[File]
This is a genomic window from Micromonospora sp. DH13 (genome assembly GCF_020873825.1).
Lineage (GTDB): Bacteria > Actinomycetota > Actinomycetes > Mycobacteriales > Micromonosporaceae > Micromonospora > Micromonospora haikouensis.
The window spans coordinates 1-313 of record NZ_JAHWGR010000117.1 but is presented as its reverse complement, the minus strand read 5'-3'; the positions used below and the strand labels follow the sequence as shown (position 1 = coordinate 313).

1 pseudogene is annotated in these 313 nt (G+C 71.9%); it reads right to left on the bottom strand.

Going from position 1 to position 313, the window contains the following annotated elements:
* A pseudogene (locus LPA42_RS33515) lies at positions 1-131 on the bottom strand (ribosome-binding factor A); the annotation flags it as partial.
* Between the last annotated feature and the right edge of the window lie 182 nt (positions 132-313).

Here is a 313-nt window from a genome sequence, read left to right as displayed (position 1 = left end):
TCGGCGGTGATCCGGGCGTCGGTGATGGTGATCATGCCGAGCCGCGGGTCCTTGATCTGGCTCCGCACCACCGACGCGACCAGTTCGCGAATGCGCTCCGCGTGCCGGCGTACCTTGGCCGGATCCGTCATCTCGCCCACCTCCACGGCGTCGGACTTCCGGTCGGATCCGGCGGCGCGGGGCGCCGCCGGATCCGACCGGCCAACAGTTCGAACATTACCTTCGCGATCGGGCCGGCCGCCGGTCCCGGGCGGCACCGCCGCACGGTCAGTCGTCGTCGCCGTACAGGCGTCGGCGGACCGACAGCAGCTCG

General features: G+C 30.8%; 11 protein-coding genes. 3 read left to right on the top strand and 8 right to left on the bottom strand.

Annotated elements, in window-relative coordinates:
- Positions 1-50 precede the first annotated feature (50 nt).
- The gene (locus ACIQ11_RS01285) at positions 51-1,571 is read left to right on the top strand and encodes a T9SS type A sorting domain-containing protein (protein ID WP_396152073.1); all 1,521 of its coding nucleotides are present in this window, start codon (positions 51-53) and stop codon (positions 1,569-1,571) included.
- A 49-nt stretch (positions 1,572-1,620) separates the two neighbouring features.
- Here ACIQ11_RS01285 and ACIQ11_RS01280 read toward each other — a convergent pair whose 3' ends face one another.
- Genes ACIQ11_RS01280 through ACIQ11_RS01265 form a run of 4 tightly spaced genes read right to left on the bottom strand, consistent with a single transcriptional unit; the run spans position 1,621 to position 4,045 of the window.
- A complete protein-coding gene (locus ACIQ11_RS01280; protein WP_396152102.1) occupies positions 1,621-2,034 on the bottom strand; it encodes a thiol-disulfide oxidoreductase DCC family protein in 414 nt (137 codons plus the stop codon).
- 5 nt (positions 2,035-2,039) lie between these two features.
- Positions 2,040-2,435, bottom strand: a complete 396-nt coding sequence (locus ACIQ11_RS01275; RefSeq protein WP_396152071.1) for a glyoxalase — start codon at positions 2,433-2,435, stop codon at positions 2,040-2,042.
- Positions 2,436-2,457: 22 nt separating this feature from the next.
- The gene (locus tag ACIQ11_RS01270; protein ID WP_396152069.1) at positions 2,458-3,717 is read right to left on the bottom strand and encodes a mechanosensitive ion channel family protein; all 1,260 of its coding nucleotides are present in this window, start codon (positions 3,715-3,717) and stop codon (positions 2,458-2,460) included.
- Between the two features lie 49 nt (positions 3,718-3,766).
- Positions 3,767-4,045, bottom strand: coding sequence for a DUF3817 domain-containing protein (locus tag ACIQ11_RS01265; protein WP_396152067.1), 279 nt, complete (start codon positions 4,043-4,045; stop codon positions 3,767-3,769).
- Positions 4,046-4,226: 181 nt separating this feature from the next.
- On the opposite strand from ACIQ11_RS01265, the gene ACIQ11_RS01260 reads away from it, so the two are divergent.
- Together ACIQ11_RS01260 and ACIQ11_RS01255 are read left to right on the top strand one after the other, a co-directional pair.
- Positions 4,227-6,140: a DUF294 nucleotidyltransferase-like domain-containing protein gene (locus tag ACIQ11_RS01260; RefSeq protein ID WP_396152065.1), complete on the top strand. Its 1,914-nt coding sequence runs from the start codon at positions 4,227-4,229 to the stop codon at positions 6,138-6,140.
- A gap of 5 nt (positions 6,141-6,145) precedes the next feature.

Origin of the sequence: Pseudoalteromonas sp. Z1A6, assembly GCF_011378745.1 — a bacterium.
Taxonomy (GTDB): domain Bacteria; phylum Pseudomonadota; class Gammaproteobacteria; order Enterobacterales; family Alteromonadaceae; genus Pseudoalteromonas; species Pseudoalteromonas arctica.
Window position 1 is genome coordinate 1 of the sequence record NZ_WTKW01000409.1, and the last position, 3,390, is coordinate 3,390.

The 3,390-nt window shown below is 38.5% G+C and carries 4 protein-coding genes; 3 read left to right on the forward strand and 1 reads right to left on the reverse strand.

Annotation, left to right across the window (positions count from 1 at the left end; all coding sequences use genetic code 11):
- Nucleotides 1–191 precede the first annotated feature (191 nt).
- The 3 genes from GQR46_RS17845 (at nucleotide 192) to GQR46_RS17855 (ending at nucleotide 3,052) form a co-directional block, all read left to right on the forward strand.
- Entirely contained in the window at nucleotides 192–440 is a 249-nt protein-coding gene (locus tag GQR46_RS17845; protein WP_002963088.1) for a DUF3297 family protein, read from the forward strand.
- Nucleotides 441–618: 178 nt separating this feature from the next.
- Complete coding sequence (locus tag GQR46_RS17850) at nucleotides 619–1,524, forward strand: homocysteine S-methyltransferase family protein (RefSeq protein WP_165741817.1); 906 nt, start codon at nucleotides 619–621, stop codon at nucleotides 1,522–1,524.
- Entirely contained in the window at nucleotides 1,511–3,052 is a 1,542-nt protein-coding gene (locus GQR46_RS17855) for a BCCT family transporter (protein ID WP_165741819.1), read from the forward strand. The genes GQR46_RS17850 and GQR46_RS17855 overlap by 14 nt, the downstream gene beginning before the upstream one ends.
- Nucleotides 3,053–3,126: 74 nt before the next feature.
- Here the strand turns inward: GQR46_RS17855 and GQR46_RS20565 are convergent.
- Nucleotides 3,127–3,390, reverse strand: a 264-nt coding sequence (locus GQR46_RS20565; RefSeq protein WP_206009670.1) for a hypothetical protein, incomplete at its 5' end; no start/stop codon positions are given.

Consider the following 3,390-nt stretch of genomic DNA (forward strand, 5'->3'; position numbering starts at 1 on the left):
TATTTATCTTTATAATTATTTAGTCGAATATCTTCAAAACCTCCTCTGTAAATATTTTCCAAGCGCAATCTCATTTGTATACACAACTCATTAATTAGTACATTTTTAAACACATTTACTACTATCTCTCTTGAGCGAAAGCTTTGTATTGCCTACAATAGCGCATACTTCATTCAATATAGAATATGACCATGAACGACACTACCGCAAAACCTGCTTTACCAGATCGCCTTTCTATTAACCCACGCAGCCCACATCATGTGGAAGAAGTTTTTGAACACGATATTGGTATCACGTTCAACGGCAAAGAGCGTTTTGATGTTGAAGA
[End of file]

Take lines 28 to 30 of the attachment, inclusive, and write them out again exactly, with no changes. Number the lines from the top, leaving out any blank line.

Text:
- A gap of 5 nt (positions 6,141-6,145) precedes the next feature.

Origin of the sequence: Pseudoalteromonas sp. Z1A6, assembly GCF_011378745.1 — a bacterium.
Taxonomy (GTDB): domain Bacteria; phylum Pseudomonadota; class Gammaproteobacteria; order Enterobacterales; family Alteromonadaceae; genus Pseudoalteromonas; species Pseudoalteromonas arctica.